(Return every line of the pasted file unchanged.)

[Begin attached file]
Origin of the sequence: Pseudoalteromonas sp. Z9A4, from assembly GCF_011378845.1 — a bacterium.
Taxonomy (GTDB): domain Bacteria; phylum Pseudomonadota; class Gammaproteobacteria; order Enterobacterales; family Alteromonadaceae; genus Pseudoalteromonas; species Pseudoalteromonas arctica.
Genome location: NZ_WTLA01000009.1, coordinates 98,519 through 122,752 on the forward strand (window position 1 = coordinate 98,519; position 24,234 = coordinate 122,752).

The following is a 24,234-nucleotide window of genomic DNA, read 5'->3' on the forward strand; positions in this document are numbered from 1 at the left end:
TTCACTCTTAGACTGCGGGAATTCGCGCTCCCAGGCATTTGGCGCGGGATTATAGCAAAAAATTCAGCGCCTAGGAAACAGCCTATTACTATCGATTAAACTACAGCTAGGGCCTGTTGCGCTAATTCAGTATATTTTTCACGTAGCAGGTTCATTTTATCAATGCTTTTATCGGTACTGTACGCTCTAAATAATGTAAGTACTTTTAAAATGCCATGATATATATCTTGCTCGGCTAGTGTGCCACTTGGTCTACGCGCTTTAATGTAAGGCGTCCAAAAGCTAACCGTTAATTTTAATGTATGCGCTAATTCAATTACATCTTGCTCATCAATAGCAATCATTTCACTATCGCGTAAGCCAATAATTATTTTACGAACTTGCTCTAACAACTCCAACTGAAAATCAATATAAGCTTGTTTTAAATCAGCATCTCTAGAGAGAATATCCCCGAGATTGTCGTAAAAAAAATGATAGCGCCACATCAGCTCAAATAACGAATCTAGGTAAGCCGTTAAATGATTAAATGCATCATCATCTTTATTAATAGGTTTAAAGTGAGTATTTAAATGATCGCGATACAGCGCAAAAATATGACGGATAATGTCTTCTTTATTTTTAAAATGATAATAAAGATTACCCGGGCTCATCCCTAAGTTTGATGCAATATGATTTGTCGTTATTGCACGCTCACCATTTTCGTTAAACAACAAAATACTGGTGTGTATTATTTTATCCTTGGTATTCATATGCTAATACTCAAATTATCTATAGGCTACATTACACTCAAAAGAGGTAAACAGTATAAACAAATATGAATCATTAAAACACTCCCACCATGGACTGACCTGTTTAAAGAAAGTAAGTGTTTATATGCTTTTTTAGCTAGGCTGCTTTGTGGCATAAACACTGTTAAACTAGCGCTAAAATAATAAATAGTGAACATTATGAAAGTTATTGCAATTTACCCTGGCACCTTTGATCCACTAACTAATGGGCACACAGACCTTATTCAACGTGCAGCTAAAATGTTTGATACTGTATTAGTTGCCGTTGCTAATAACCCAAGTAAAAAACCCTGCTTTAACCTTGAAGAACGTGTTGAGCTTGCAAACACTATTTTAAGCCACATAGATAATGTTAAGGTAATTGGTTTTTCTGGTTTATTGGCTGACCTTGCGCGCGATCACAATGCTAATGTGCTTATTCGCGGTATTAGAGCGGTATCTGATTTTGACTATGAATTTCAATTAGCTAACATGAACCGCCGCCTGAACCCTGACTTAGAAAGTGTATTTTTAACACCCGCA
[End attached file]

Origin of the sequence: Pseudoalteromonas sp. Z9A4, from assembly GCF_011378845.1 — a bacterium.
Taxonomy (GTDB): domain Bacteria; phylum Pseudomonadota; class Gammaproteobacteria; order Enterobacterales; family Alteromonadaceae; genus Pseudoalteromonas; species Pseudoalteromonas arctica.
Genome location: NZ_WTLA01000009.1, coordinates 98,519 through 122,752 on the forward strand (window position 1 = coordinate 98,519; position 24,234 = coordinate 122,752).

The following is a 24,234-nucleotide window of genomic DNA, read 5'->3' on the forward strand; positions in this document are numbered from 1 at the left end:
TTCACTCTTAGACTGCGGGAATTCGCGCTCCCAGGCATTTGGCGCGGGATTATAGCAAAAAATTCAGCGCCTAGGAAACAGCCTATTACTATCGATTAAACTACAGCTAGGGCCTGTTGCGCTAATTCAGTATATTTTTCACGTAGCAGGTTCATTTTATCAATGCTTTTATCGGTACTGTACGCTCTAAATAATGTAAGTACTTTTAAAATGCCATGATATATATCTTGCTCGGCTAGTGTGCCACTTGGTCTACGCGCTTTAATGTAAGGCGTCCAAAAGCTAACCGTTAATTTTAATGTATGCGCTAATTCAATTACATCTTGCTCATCAATAGCAATCATTTCACTATCGCGTAAGCCAATAATTATTTTACGAACTTGCTCTAACAACTCCAACTGAAAATCAATATAAGCTTGTTTTAAATCAGCATCTCTAGAGAGAATATCCCCGAGATTGTCGTAAAAAAAATGATAGCGCCACATCAGCTCAAATAACGAATCTAGGTAAGCCGTTAAATGATTAAATGCATCATCATCTTTATTAATAGGTTTAAAGTGAGTATTTAAATGATCGCGATACAGCGCAAAAATATGACGGATAATGTCTTCTTTATTTTTAAAATGATAATAAAGATTACCCGGGCTCATCCCTAAGTTTGATGCAATATGATTTGTCGTTATTGCACGCTCACCATTTTCGTTAAACAACAAAATACTGGTGTGTATTATTTTATCCTTGGTATTCATATGCTAATACTCAAATTATCTATAGGCTACATTACACTCAAAAGAGGTAAACAGTATAAACAAATATGAATCATTAAAACACTCCCACCATGGACTGACCTGTTTAAAGAAAGTAAGTGTTTATATGCTTTTTTAGCTAGGCTGCTTTGTGGCATAAACACTGTTAAACTAGCGCTAAAATAATAAATAGTGAACATTATGAAAGTTATTGCAATTTACCCTGGCACCTTTGATCCACTAACTAATGGGCACACAGACCTTATTCAACGTGCAGCTAAAATGTTTGATACTGTATTAGTTGCCGTTGCTAATAACCCAAGTAAAAAACCCTGCTTTAACCTTGAAGAACGTGTTGAGCTTGCAAACACTATTTTAAGCCACATAGATAATGTTAAGGTAATTGGTTTTTCTGGTTTATTGGCTGACCTTGCGCGCGATCACAATGCTAATGTGCTTATTCGCGGTATTAGAGCGGTATCTGATTTTGACTATGAATTTCAATTAGCTAACATGAACCGCCGCCTGAACCCTGACTTAGAAAGTGTATTTTTAACACCCGCA